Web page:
Grüner Veltliner Grape Variety & Wine Profile
(Pronounced “grooh-ner VELT-leehn-er”)
Grüner Veltliner is Austria’s grape gang leader whose turf continues to expand, causing some serious upsets. AKA Grüner, GruVe (kind of like “groovy”), or GV, depending on who’s asking, has no problem with getting in your face and letting you know who you’re fooling with. Kidding aside, Grüner Veltliner is named for its color and hometown. The word Grüner means green in English, and Veltliner is its village of origin. Genetic analysis shows that it’s the offspring of Savagnin and an obscure Austrian grapevine named St. Georgener-Rebe that produces no grapes.
Today Grüner Veltliner is prized as Austria’s “Very Own” and most widely planted grape. While it dates back to the mid-1800s, its resident adoration didn’t start until the mid-1900s when it became the favorite wine served in wine-gardens, known as Heurigen’s and Buschenschank’s. Here vineyard keepers serve fresh glasses of the current vintage in a warm and cozy atmosphere. For #Winetravelers, then and now, Heurigen’s and Buschenschank’s are places to socialize, relax, and, most importantly, sample authentic Austrian wine and food.
Later in the early 2000s, Grüner Veltliner went from being a local wine bottled in liter format with a crown cap to gaining international attention as a contender rivaling Chardonnay. How? Because of Grüner Veltliner’s supernatural ability to match with virtually any food, including the bitterly uncooperative artichoke and asparagus. Grüner’s friendly disposition landed it in a prestigious blind-tasting conducted by world-renowned wine experts. Pitted against Chardonnay, “GruVe” swept 7 out of 10 categories proving its ability to produce fine, full-bodied wines capable of aging.
Terroir and Grüner Veltliner Growing Regions
To express its full potential, GV needs to be planted on mineral-rich slopes composed of silt, sand, clay, and rock with sunny exposure and cool evening breezes. While Austria’s finest expressions come from vineyards above the Danube River, in Wachau, Kremstal, and Kamptal regions, it’s also cultivated in neighboring Trentino-Alto Adige Valle Isarco, Italy, the Czech Republic, Slovakia, and Hungary. But since quality Grüner Veltliner has begun to make a global impact, vines have been planted in Portugal, Adelaide Hills, Australia, Central Otago, New Zealand, Clarksburg, San Benito, Santa Barbara, Santa Cruz, Willamette Valley, Edna Valley, Umpqua Valley, Columbia Gorge and Washington.
Grüner Veltliner Tasting Notes
Grüner Veltliner is typically vinified as a single variety, and it is made into an incredible spectrum of styles and structures, from long-aging, richly dense, fruited wines to high-toned, electric, racy, sparkling, sweet and eiswein. Its color is pale straw with hints of green and can have a slight effervescence in youth, giving rise to vivid aromatics of grapefruit, lime, lemon, white flowers, gunpowder, dill, and wasabi. In terms of taste, expect searing acidity followed by yellow apple, tropical fruit, radish, arugula, watercress, tarragon, sage, ginger, honey, and saffron.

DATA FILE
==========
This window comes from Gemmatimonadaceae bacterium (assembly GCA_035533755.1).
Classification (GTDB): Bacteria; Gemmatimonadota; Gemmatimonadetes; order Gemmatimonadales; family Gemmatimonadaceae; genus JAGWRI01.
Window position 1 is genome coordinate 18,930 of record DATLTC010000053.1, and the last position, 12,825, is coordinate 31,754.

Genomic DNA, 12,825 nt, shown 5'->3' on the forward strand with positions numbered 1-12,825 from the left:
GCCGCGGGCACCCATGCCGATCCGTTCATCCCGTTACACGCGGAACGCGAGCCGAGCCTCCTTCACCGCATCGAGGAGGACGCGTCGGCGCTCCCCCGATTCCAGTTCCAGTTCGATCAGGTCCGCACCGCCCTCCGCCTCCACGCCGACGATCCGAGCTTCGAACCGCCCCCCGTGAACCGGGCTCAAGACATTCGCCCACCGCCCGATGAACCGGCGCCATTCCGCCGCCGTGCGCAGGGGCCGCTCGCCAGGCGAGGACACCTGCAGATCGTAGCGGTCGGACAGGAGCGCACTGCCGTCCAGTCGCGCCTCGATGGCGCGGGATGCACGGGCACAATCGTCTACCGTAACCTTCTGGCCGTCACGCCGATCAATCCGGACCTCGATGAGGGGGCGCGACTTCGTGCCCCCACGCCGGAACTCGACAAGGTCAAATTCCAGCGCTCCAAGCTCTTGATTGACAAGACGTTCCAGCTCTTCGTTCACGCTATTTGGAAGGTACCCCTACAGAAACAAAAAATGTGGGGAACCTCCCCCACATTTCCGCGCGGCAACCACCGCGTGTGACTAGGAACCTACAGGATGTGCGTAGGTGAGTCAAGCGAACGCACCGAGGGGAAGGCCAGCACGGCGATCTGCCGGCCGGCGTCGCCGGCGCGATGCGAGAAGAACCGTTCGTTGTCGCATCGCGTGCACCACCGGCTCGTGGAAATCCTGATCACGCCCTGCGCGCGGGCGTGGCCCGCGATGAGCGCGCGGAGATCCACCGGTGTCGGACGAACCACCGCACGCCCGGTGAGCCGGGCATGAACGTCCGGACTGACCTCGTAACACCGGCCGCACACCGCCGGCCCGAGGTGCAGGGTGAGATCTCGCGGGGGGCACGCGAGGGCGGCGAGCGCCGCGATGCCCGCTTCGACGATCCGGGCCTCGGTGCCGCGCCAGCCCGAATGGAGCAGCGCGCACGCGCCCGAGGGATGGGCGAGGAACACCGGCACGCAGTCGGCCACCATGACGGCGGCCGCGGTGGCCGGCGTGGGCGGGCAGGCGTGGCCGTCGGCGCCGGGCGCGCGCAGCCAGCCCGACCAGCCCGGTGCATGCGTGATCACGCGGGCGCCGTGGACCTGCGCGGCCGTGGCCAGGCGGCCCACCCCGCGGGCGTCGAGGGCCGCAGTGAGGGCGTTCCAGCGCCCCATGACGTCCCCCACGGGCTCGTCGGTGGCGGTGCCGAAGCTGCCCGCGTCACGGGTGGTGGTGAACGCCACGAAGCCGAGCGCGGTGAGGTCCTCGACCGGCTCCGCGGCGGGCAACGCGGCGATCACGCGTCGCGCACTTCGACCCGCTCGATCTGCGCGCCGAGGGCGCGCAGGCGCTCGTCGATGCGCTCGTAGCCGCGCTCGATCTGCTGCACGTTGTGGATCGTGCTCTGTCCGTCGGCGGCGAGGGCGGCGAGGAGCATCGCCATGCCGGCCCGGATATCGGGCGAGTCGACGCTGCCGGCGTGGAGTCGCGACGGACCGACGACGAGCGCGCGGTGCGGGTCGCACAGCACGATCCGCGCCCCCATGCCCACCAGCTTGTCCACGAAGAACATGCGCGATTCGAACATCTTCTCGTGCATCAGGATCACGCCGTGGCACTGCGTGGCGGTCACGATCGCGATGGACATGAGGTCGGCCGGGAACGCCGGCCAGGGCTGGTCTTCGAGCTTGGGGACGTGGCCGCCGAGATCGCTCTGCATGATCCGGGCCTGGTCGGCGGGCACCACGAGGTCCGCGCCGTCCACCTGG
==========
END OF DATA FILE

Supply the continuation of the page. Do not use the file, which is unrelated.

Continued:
Food Pairing Grüner Veltliner Wines
As mentioned, GV has the capacity to complement practically any food. Still, there are some extraordinary standouts, starting with Austrian wiener schnitzel, American fried chicken, vegan fare, sushi, curries, spicy Thai and Vietnamese, summer rolls, noodle salad, dim sum, barbeque ribs, fresh cheeses, zucchini and the notorious wine killers like salads with vinaigrette dressing, cabbage, sprouts, kale, pickles and the already mentioned asparagus and artichoke.
Countries Producing Grüner Veltliner
Major Grüner Veltliner Producers by Country
Hirtzberger, Smaragd, Wachau
Emmerich Knoll Loibner Schutt, Wachau
F.X. Pichler Loibner Klostersatz, Wachau
Prager Smaragd, Wachau
Salomon Undhof, Kremstal
Willi Brundlmayer, Kamptal
Schloss Gobelsburg, Kamptal
Ewald Gruber-Roschitz, Niederosterreich
Tenuta Spitalerhof, Trentino-Alto Adige
Kellerei Cantina Valle Isarco, Sudtirol Eisacktaler Trentino-Alto Adige
Manni Nossing Sudtirol Eisacktaler, Trentino-Alto Adige
Abbazia di Novacella-Kloster, Sudtirol Eisacktaler, Trentino-Alto Adige
Vino Z, Moravia
Arte Vini, Moravia
Naboso Dumas Welsch, Bratislava
Tuzko Birtok, Szekszard
Jules Taylor, Marlborough
Coopers Creek, Gisborne
Yealands Estate, Awatere Valley
Mount Edward Morrison, Central Otago
Nepenthe Winemaker’s Selection, Adelaide Hills
Hahndorf Hill Winery, Adelaide Hills
Stoney Rise, Tamar Valley
Lark Hill, Canberra District
Zugibe, Finger Lakes
Black Star Farms, Old Mission Peninsula
Savage Grace, Columbia Gorge
Scenic Valley Farms, Willamette Valley
Illahe Estate Willamette Valley
Belden Barns Estate, Sonoma Mountain
Dancing Coyote, Clarksburg
Vocal Vineyards, Santa Cruz Mountains
Williams Selyem, San Benito
Baker & Brain Paragon, Edna Valley
Lincourt, Sta Rita Hills
Tatomer, Santa Barbara County
Learn About These Other Wine Grape Varieties
Written By Jeff Bareilles
Jeff or “JB” is a native to the San Francisco Bay area and wants to live in a world where wine is served with every meal. As a beverage and food professional with more than 20 years of experience, he’s contributed to The Food Lover’s Guide to Wine; The Pho Cookbook (James Beard Award Best Signal Subject 2018); Unforgettable: The Bold Flavors of Paula Wolfert’s Renegade Life (James Beard Award Lifetime Achievement Award 2018); Manresa: An Edible Reflection; Happiness is on the Plate: Episode #1; Wine Spectator; Wine Enthusiast; The Wall Street Journal; San Francisco Chronicle; and GQ Magazine. When he’s not “tasting” and eating he’s writing about food and beverage or developing recipes in his laboratory (AKA: kitchen).
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The Structure and Style of Grüner Veltliner Wines
Body Medium Minus
Acid Medium Plus
Alcohol Medium Minus